This painting by Gustaf Wappers depicts the Belgian Revolution of 1830, which resulted in the independence of Belgium from the Dutch-ruled United Kingdom of the Netherlands.

Following the final defeat of Napoleon in 1815, at the Battle of Waterloo, the countries of Europe were determined to ensure that no single country would be able to rule over Europe again, and that there would be protection for all against revolution. The congress system or Holy Alliance was set up. It changed the boundaries of some countries, including the United Kingdom of the Netherlands, which now included Belgium. Its members also agreedthat European States would come to each other’s help in times of crisis.

By 1830, people in the southern region of the Netherlands had become greatly opposed to rule by its King, William I, who they saw as a dictator. The calls for independence grew louder until they broke into full scale riots in Brussels. William used his army to gain temporary calm but refrained from further military intervention, appealing to the European powers for support.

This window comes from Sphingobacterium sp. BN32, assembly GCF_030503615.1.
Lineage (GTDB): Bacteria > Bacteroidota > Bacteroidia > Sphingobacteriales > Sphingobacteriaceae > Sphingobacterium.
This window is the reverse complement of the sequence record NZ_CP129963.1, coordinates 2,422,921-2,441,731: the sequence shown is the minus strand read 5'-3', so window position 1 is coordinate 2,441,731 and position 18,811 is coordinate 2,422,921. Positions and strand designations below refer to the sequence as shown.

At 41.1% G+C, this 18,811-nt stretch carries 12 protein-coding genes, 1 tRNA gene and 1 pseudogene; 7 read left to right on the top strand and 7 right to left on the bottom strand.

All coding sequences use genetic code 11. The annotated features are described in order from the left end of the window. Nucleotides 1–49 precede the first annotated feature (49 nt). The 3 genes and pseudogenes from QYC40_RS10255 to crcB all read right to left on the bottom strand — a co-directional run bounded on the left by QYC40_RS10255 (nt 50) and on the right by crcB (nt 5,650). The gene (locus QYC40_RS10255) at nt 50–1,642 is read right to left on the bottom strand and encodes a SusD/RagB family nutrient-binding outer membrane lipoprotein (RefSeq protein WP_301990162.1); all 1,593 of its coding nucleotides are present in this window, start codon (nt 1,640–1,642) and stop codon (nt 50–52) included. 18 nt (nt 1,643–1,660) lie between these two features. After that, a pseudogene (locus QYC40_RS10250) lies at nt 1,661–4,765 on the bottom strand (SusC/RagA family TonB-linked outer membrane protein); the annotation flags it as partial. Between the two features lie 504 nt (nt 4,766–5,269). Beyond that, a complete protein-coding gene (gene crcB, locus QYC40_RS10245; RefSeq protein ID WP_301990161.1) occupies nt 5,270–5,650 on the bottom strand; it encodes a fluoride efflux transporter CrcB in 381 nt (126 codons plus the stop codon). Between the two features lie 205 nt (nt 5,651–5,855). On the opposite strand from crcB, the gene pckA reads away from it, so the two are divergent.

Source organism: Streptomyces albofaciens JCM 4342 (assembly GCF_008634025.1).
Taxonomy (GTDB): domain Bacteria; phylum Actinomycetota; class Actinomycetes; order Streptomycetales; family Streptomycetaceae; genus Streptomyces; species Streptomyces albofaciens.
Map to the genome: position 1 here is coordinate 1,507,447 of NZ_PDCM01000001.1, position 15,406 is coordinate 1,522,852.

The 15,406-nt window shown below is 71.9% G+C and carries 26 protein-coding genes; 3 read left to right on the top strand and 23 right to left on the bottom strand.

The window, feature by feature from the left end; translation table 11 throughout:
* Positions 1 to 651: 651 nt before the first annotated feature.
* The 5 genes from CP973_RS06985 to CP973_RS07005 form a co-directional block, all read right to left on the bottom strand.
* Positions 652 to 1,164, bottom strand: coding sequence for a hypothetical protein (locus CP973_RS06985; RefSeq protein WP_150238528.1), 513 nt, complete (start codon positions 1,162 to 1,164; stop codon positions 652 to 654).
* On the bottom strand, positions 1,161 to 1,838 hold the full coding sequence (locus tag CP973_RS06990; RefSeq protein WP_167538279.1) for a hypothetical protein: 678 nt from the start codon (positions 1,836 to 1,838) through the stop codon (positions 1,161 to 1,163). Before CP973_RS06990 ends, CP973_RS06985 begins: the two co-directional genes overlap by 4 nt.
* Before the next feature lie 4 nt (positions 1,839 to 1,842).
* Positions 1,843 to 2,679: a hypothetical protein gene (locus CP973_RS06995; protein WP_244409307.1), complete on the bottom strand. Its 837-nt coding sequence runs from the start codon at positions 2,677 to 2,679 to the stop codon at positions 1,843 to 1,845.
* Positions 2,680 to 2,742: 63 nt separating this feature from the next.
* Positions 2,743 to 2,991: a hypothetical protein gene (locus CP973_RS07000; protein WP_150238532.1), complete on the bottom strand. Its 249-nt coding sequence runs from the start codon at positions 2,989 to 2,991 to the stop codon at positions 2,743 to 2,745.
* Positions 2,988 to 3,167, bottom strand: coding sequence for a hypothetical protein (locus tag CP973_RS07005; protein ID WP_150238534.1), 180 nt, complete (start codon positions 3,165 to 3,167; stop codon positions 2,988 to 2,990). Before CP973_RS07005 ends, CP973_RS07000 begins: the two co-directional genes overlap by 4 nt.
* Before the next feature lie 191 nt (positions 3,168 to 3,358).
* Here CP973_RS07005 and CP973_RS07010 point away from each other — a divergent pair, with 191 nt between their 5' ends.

The resulting London Conference recognised Belgian independence and installed King Leopold in place of William. King William made an attempt to reconquer Belgium but failed due to intervention by the French. In 1839 the Dutch finally agreed to Belgian independence, which was ratified in the Treaty of London.

Gustaf Wappers (1803-1874) was a Belgian painter. He was the first Belgian painter to adopt the new Romantic Movement’. This work is considered his masterpiece. It shows an imagined scene at the height of the anti-Dutch riots in the centre of Brussels. The painting received great acclaim and Wappers was promoted to Director of the Antwerp Academy.

Did you know..?

One of the triggers for the riots was the performance of a previously-banned opera in Brussels on 25 August 1830, La Muette de Portici (the earliest French grand opera written by Daniel Auber), which was about an Italian rebellion against the Spanish in the 1600s.

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This object is in the collection of Royal Museums of Fine Arts of Belgium